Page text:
Now it’s time to delve deeper into that stickiness and look at how you, as a bookkeeper or accountant, can make yourself truly indispensable to your clients. The answer is to provide them with the key numbers that drive their business.
What Makes a Number Important?
A good KPI (Key Performance Indicator) should be:
It should provide guidance on what to change in a business. You need to be able to improve it. It needs to be something within your control.
The business owner (and their team) should be able to understand them. Sometimes that might require an explanation (for example, not everyone immediately understands what the lifetime value of a customer is, or a working capital ratio).
You will need to be able to easily identify and capture the data that you want to measure. Sometimes you need to implement systems to make something measurable, or to count something you hadn’t previously counted (number of customer complaints, for example).
Good numbers should be delivered regularly and monthly works well for many business numbers. There can be times when weekly is appropriate (or necessary) but often that doesn’t give you a big enough sample of data and you end up with wild fluctuations in your numbers. Start with monthly and be sure to deliver the numbers promptly after the end of the month. It may be the case that three weeks later they’ve possibly changed again.
What Numbers Drive Business?
Different numbers are important for different businesses and that’s where a good bookkeeper or accountant can seriously have an impact. Anyone can produce a P & L with a list of outstanding debtors and creditors. What distinguishes the stars from the rest is providing the business owner with the numbers they need to grow the business (or just to survive!).
So, how do you find out what numbers are the important ones?
The first step is to ask your client. Most of them will have a good idea. In a café or in a retail environment it might be the number of customers or average transaction value; for a bakery it could be the cost of sales percentage; for a dairy farmer it could be revenue per kg of milk solids; for a bookkeeper it could be monthly recurring revenue.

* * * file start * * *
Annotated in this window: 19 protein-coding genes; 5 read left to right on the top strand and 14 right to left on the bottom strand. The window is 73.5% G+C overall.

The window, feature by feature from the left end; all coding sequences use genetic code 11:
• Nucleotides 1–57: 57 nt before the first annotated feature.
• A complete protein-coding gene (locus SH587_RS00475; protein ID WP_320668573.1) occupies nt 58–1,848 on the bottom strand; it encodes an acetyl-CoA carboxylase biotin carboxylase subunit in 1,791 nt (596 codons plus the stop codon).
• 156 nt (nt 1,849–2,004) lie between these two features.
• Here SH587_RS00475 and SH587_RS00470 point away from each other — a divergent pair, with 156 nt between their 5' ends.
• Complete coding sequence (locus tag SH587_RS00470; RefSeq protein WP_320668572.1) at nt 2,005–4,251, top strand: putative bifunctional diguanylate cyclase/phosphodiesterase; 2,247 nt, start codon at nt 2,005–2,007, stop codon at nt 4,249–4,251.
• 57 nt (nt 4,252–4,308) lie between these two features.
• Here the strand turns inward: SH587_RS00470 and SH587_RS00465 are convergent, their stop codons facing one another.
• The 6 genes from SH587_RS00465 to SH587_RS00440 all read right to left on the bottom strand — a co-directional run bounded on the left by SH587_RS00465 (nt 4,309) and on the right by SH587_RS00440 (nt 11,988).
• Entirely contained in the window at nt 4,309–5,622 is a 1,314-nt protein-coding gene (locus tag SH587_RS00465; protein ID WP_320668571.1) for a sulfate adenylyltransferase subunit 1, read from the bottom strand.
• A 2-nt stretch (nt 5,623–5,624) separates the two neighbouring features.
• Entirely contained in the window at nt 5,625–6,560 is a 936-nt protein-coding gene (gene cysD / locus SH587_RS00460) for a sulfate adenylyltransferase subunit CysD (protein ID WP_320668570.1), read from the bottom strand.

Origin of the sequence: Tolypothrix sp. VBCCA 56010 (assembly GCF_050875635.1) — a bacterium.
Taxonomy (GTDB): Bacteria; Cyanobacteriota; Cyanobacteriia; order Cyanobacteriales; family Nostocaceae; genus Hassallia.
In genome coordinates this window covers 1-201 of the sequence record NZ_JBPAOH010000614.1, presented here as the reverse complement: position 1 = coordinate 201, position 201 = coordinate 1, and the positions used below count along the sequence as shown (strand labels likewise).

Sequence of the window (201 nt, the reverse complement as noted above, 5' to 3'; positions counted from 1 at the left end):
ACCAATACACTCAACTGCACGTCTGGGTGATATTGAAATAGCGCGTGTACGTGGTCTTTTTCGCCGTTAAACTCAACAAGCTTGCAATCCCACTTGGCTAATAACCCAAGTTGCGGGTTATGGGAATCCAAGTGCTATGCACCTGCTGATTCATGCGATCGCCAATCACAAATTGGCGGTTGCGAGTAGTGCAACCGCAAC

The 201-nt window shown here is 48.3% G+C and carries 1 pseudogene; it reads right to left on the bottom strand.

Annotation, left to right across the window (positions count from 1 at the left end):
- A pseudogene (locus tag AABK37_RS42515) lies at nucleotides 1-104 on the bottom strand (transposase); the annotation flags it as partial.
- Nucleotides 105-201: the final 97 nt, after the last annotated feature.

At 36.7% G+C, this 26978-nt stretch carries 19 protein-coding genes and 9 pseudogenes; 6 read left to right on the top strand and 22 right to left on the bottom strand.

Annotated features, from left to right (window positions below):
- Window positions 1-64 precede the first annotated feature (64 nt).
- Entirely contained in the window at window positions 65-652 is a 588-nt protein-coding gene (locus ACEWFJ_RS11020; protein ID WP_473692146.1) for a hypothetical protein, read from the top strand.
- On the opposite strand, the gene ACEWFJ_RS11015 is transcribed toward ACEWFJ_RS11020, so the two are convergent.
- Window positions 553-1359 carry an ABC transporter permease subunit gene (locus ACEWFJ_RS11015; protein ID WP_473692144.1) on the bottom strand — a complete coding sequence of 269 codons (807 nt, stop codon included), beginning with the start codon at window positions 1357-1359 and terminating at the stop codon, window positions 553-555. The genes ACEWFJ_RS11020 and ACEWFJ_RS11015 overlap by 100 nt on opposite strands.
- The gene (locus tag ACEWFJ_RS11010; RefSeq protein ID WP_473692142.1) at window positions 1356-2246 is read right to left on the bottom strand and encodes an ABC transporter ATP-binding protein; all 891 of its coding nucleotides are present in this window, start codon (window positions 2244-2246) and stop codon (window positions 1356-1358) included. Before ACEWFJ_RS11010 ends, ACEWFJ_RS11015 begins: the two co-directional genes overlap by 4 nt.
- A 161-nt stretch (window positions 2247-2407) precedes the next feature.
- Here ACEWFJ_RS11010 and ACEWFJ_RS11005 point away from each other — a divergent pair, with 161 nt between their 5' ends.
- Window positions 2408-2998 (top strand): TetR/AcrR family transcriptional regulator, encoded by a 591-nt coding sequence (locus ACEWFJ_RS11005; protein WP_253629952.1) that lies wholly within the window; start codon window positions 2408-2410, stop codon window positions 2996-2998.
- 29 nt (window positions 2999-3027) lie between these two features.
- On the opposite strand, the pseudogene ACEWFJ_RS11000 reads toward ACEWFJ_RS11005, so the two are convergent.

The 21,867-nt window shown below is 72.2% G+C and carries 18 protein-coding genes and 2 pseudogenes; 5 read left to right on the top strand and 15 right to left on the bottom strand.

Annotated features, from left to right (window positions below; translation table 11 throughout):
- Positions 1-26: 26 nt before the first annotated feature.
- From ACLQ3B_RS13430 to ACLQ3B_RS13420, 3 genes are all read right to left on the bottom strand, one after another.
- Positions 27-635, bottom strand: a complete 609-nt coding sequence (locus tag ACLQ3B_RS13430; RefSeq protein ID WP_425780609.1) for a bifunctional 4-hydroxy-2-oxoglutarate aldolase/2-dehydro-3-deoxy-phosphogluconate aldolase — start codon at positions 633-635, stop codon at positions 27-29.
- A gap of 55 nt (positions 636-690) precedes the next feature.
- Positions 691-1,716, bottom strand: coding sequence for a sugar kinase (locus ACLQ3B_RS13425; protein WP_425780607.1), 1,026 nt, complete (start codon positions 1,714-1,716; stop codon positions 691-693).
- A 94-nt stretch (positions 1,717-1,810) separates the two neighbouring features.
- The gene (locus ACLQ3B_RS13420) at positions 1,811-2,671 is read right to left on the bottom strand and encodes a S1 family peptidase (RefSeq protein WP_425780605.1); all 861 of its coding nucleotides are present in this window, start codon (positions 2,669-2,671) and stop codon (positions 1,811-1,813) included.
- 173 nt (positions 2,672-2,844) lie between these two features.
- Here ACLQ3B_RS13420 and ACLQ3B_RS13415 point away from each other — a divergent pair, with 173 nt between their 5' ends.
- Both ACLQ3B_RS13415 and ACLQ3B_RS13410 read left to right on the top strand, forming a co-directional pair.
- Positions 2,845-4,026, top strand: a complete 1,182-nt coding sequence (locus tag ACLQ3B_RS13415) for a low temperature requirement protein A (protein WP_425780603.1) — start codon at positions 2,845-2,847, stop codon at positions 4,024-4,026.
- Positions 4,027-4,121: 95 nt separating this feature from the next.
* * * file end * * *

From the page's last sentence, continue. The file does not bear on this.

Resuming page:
If your client isn’t sure what numbers to use, cheat!
Ask Google what everyone else in that industry is using. It may not give you the perfect answer right away, but it will give you a range of choices that are likely to make sense. If you do this before seeing a new client, it will give you a good idea of where to start and what questions to ask.
How do you know you’ve picked the right KPIs?
If you and your client have chosen three or four numbers that seem useful, do a final check on their practicality:
Can the business do something to influence these numbers?
Average daily rainfall might be an important number for a farmer in many ways, but it’s not a KPI.
If these numbers improve, will the business improve?
There has to be a connection between the KPI and a desired business outcome, whether that is growth, profitability or better cashflow.
Is it easy to collect the data?
Measurement always has some cost and is often minimal. If you’re implementing new systems, make sure the benefit will outweigh the costs. Sometimes a pilot program of collecting data manually can reveal how important that data is – and then you can make an informed decision on how to automate its collection.
Every business is different and each business goes through different cycles.
There are periods when cash is tight and reducing average debtor days is the most important KPI. But once that’s down to a reasonable level (however that’s defined), it may be time to move on to other numbers. It’s important to review the numbers you monitor from time to time, to ensure they are still relevant and the most important numbers for the business.
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